>>> able to produce data matching that schema.  If the loader can figure 
>>> out an internal schema, it can make that check that you describe in 
>>> function 1 in addition to structuring its data correctly as in 
>>> function 2.  If it can't determine its internal schema until it 
>>> loads data, then it can do neither and we have to wait until runtime 
>>> to see if it succeeds.  What about making the call "Schema 
>>> neededColumns(Schema s) throws IOException"?  The returned Schema is 
>>> the actual Schema that will be loaded which must be a superset of 
>>> the incoming Schema.  If the loader is unable to create the needed 
>>> schema, an IOException is thrown.
>> I'm not sure I understand what you're proposing.  I was trying to say 
>> that we need two separate things from the load function:
>> 1) A way to discover the schema of the data at parse time for type 
>> checking and query correctness checking (e.g. the user asked for 
>> field 5, is there a field 5?)  This is needed for metadata option 3, 
>> where the metadata is described by the data (as in JSON) or where the 
>> metadata is located in a file associated with the data.  We want to 
>> detect these kinds of errors before we submit to the backend (i.e.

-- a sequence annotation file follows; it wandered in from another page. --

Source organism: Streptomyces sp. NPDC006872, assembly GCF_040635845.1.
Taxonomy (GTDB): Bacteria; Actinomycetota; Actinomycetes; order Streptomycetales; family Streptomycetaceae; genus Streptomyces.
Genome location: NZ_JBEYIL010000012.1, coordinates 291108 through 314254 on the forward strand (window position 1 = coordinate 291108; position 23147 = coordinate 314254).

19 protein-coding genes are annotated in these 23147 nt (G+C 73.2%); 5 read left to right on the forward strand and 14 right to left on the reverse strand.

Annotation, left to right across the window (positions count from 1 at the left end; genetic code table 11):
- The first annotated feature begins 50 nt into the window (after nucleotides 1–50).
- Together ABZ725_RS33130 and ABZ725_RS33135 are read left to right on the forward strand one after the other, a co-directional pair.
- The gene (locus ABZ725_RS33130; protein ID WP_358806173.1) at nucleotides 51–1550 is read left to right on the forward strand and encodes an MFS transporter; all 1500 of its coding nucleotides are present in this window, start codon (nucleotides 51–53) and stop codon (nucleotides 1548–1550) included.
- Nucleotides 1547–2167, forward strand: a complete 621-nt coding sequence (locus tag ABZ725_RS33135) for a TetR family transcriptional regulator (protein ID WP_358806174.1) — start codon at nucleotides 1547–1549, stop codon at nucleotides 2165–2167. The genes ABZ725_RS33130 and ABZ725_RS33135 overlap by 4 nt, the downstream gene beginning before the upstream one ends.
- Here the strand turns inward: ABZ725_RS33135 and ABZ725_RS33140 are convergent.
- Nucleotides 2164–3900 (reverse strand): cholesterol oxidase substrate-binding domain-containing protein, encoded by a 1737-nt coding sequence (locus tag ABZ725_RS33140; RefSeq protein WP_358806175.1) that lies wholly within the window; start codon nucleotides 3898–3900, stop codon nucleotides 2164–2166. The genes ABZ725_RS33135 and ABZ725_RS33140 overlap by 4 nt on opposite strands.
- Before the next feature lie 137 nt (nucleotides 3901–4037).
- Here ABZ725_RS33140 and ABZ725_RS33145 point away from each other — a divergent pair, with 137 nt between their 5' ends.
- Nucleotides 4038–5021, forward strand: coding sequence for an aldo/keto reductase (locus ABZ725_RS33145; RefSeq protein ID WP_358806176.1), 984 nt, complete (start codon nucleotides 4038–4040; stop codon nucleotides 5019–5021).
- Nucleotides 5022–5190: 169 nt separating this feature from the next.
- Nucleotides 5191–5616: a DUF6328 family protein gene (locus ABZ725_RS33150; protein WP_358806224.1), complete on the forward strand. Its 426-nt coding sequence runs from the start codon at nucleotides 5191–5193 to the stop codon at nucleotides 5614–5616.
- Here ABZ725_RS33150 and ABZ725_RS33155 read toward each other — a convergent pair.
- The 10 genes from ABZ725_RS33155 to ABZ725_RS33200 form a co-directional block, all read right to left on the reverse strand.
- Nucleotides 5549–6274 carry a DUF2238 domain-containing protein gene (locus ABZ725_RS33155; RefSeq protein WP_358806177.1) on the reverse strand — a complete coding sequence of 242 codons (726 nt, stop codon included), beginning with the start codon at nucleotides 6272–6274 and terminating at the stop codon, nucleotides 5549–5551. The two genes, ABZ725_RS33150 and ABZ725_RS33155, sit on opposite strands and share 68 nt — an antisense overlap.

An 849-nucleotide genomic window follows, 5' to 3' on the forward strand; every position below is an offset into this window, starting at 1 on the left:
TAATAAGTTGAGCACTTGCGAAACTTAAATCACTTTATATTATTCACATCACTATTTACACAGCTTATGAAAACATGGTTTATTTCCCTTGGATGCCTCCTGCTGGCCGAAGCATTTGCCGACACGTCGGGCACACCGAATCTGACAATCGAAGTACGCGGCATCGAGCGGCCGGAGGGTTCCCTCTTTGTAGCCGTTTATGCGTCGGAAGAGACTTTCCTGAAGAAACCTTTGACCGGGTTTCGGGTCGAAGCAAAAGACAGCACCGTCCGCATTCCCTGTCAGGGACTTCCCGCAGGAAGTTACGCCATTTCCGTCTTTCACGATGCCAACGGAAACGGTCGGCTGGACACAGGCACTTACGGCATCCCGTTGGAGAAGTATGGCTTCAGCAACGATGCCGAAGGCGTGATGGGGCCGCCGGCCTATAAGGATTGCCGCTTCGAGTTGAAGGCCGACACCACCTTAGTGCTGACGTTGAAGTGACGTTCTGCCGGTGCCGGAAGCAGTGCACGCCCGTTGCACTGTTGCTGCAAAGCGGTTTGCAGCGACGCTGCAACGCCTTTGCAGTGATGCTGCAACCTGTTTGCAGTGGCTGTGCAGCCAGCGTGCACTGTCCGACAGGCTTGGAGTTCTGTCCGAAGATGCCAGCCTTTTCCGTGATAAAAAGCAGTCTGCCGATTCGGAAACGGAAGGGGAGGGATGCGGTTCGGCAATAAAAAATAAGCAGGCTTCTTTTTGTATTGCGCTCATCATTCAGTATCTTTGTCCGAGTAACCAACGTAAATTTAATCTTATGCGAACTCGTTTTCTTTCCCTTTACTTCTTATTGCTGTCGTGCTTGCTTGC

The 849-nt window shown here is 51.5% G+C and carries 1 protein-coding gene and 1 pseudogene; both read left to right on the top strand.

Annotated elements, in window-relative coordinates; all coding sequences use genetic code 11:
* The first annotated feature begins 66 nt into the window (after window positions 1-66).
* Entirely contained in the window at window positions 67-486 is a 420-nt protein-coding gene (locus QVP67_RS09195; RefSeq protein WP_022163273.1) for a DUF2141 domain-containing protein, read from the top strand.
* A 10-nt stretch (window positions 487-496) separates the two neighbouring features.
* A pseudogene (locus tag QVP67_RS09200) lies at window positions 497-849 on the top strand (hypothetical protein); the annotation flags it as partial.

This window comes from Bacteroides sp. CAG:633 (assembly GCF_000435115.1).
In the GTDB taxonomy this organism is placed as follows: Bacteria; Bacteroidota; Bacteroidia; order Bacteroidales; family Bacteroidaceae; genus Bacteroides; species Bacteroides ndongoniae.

>> Hadoop) so that we can give the earliest possible error feedback.
>> 2) A way to indicate to the load function the schema it needs to 
>> load, as a way to support columnar storage schemes (such as you 
>> propose) or pushing projection down into the load.
>> Were you saying that you didn't think one of those is necessary, or 
>> are you saying that you think we can accomplish both with one 
>> function being adding to the load function?
> I'm saying that both can be accomplished with one new function on the 
> load func: Schema neededColumns(Schema s) throws IOException.  s is 
> the schema derived from the query, and the load func can use it to 
> satisfy your first requirement.  If it can check its underlying data, 
> it can then compare it to the schema in s and throw an IOException if 
> it can't satisfy that.  s can also be used to satisfy your second 
> requirement as it indicates to the load func what it's expected to load.
> The returned Schema is the form that the actual data returned by the 
> load func will take.  It must be a superset of the passed in Schema, 
> and really just exists to allow the load func to say it isn't going to 
> prune any of the data away at load time and just return everything